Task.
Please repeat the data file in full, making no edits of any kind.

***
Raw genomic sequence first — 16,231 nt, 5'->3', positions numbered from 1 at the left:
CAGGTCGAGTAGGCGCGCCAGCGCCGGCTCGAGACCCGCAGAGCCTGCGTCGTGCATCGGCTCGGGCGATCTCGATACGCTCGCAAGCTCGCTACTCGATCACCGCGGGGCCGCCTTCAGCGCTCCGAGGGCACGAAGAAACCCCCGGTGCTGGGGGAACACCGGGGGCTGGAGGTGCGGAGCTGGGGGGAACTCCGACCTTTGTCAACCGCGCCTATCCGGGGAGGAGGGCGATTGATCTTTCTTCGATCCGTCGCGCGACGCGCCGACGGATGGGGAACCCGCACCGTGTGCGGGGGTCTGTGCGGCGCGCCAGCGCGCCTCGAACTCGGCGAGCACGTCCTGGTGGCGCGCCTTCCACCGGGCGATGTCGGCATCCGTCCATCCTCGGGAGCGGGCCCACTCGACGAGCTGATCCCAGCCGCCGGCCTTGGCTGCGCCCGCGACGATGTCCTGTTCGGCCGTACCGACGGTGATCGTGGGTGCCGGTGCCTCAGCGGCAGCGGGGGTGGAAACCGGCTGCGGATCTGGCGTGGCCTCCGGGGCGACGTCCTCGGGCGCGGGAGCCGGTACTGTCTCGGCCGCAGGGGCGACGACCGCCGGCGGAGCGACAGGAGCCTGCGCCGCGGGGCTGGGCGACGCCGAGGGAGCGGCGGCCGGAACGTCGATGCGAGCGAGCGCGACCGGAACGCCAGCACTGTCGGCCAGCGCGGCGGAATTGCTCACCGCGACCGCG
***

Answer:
Raw genomic sequence first — 16,231 nt, 5'->3', positions numbered from 1 at the left:
CAGGTCGAGTAGGCGCGCCAGCGCCGGCTCGAGACCCGCAGAGCCTGCGTCGTGCATCGGCTCGGGCGATCTCGATACGCTCGCAAGCTCGCTACTCGATCACCGCGGGGCCGCCTTCAGCGCTCCGAGGGCACGAAGAAACCCCCGGTGCTGGGGGAACACCGGGGGCTGGAGGTGCGGAGCTGGGGGGAACTCCGACCTTTGTCAACCGCGCCTATCCGGGGAGGAGGGCGATTGATCTTTCTTCGATCCGTCGCGCGACGCGCCGACGGATGGGGAACCCGCACCGTGTGCGGGGGTCTGTGCGGCGCGCCAGCGCGCCTCGAACTCGGCGAGCACGTCCTGGTGGCGCGCCTTCCACCGGGCGATGTCGGCATCCGTCCATCCTCGGGAGCGGGCCCACTCGACGAGCTGATCCCAGCCGCCGGCCTTGGCTGCGCCCGCGACGATGTCCTGTTCGGCCGTACCGACGGTGATCGTGGGTGCCGGTGCCTCAGCGGCAGCGGGGGTGGAAACCGGCTGCGGATCTGGCGTGGCCTCCGGGGCGACGTCCTCGGGCGCGGGAGCCGGTACTGTCTCGGCCGCAGGGGCGACGACCGCCGGCGGAGCGACAGGAGCCTGCGCCGCGGGGCTGGGCGACGCCGAGGGAGCGGCGGCCGGAACGTCGATGCGAGCGAGCGCGACCGGAACGCCAGCACTGTCGGCCAGCGCGGCGGAATTGCTCACCGCGACCGCG